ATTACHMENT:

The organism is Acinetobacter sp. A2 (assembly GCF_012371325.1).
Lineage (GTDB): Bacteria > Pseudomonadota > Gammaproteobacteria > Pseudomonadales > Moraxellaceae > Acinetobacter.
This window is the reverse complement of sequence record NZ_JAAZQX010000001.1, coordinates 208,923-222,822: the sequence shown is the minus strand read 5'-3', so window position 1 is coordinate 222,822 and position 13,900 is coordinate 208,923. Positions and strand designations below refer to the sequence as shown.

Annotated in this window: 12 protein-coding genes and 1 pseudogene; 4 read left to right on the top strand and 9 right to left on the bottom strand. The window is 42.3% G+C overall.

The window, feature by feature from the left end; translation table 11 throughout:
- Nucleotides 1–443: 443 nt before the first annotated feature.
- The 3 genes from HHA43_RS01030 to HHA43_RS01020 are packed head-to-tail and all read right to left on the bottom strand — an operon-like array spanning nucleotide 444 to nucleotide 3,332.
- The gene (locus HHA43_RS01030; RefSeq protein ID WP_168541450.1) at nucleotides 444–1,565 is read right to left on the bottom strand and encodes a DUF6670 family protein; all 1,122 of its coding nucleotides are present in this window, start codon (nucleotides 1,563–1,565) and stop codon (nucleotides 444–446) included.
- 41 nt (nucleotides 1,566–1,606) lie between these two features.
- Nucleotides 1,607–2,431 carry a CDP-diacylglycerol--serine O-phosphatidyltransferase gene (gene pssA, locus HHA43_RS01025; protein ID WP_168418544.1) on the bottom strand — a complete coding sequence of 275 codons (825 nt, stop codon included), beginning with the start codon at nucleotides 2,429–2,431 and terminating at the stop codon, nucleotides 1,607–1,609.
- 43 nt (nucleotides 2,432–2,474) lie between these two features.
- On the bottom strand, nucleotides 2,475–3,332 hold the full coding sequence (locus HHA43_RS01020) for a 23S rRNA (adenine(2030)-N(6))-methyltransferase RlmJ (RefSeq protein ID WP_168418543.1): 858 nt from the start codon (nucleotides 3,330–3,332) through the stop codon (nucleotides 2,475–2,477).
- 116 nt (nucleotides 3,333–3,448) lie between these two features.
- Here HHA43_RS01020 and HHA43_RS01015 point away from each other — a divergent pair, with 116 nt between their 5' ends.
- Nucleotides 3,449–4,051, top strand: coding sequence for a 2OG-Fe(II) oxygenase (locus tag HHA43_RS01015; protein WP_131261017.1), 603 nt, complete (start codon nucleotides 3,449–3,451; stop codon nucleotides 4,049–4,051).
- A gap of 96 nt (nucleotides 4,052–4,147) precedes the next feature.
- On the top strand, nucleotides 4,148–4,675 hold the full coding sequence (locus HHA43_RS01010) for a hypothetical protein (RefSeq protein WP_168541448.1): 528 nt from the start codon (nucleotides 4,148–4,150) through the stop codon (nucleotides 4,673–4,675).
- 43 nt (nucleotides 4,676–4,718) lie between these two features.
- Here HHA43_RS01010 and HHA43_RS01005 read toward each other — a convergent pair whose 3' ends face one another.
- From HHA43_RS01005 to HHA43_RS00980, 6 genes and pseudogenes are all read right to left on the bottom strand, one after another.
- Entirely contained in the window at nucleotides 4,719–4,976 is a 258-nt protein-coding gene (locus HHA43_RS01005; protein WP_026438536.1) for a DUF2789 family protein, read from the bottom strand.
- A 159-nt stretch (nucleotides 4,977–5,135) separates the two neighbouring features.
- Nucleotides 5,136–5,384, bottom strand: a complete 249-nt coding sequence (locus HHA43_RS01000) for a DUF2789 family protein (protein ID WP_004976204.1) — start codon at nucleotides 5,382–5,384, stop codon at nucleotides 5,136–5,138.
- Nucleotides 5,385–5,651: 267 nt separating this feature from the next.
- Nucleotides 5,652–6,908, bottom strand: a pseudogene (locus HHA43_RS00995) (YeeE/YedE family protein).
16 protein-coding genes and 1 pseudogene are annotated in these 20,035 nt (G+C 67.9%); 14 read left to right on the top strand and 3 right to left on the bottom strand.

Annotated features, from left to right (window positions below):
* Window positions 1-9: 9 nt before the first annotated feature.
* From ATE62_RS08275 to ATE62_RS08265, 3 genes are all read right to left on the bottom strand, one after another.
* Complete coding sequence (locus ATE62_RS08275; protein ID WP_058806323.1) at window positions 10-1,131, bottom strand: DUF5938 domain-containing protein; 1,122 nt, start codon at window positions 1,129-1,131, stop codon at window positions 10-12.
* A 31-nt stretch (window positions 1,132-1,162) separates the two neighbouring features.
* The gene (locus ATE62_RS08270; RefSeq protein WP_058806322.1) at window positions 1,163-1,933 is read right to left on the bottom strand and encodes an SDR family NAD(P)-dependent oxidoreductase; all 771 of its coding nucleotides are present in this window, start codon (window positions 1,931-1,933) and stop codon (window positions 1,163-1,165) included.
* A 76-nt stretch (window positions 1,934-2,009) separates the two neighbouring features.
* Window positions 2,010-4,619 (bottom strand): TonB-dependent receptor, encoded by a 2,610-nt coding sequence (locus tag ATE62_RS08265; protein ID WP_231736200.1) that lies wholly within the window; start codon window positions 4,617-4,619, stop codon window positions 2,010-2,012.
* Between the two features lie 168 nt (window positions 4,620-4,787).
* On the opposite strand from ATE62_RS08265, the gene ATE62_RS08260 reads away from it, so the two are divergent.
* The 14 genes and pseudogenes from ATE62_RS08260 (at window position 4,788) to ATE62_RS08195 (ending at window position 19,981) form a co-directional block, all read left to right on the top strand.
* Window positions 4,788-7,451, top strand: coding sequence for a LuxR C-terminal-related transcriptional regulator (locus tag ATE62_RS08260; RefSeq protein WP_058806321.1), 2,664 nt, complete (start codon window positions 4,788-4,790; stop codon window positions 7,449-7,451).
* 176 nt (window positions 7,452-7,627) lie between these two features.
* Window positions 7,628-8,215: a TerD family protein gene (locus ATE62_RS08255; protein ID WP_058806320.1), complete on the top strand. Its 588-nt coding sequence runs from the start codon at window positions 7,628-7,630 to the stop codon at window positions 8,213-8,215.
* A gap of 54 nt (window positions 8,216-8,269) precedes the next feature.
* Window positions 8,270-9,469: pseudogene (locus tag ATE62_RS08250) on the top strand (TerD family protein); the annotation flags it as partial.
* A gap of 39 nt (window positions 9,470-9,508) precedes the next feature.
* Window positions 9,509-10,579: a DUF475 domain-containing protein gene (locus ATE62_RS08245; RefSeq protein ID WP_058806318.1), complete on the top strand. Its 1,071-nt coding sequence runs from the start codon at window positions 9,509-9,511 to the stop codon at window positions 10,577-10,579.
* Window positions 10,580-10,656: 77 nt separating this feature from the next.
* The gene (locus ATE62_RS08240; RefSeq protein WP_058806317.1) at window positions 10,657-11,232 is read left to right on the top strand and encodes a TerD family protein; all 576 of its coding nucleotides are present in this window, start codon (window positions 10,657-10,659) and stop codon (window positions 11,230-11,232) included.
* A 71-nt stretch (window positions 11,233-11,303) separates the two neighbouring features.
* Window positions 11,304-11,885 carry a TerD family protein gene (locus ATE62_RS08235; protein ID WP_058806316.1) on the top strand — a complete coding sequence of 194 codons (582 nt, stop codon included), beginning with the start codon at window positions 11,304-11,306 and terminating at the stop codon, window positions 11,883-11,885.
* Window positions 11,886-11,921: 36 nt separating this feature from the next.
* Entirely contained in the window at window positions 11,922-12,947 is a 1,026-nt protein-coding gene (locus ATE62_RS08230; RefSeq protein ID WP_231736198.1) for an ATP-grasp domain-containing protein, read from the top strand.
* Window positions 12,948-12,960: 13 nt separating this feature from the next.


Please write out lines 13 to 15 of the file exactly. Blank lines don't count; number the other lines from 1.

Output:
- 116 nt (nucleotides 3,333–3,448) lie between these two features.
- Here HHA43_RS01020 and HHA43_RS01015 point away from each other — a divergent pair, with 116 nt between their 5' ends.
- Nucleotides 3,449–4,051, top strand: coding sequence for a 2OG-Fe(II) oxygenase (locus tag HHA43_RS01015; protein WP_131261017.1), 603 nt, complete (start codon nucleotides 3,449–3,451; stop codon nucleotides 4,049–4,051).